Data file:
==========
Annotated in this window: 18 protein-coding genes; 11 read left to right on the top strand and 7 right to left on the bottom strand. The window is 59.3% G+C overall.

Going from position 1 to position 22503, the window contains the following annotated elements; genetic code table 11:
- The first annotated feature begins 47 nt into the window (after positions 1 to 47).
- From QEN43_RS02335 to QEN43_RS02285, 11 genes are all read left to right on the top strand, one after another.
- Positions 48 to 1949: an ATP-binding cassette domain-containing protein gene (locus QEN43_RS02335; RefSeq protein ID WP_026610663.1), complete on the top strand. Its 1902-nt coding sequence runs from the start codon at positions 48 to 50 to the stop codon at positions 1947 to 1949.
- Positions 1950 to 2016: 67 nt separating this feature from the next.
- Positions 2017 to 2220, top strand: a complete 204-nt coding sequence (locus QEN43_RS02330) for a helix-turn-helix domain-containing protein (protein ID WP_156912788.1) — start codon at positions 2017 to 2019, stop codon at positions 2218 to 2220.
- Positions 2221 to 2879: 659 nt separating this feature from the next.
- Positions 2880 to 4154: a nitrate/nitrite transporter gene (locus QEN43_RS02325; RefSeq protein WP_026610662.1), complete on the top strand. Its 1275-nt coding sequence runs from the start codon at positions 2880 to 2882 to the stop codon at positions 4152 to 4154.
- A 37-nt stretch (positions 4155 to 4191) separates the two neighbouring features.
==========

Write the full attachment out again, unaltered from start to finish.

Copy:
Annotated in this window: 18 protein-coding genes; 11 read left to right on the top strand and 7 right to left on the bottom strand. The window is 59.3% G+C overall.

Going from position 1 to position 22503, the window contains the following annotated elements; genetic code table 11:
- The first annotated feature begins 47 nt into the window (after positions 1 to 47).
- From QEN43_RS02335 to QEN43_RS02285, 11 genes are all read left to right on the top strand, one after another.
- Positions 48 to 1949: an ATP-binding cassette domain-containing protein gene (locus QEN43_RS02335; RefSeq protein ID WP_026610663.1), complete on the top strand. Its 1902-nt coding sequence runs from the start codon at positions 48 to 50 to the stop codon at positions 1947 to 1949.
- Positions 1950 to 2016: 67 nt separating this feature from the next.
- Positions 2017 to 2220, top strand: a complete 204-nt coding sequence (locus QEN43_RS02330) for a helix-turn-helix domain-containing protein (protein ID WP_156912788.1) — start codon at positions 2017 to 2019, stop codon at positions 2218 to 2220.
- Positions 2221 to 2879: 659 nt separating this feature from the next.
- Positions 2880 to 4154: a nitrate/nitrite transporter gene (locus QEN43_RS02325; RefSeq protein WP_026610662.1), complete on the top strand. Its 1275-nt coding sequence runs from the start codon at positions 2880 to 2882 to the stop codon at positions 4152 to 4154.
- A 37-nt stretch (positions 4155 to 4191) separates the two neighbouring features.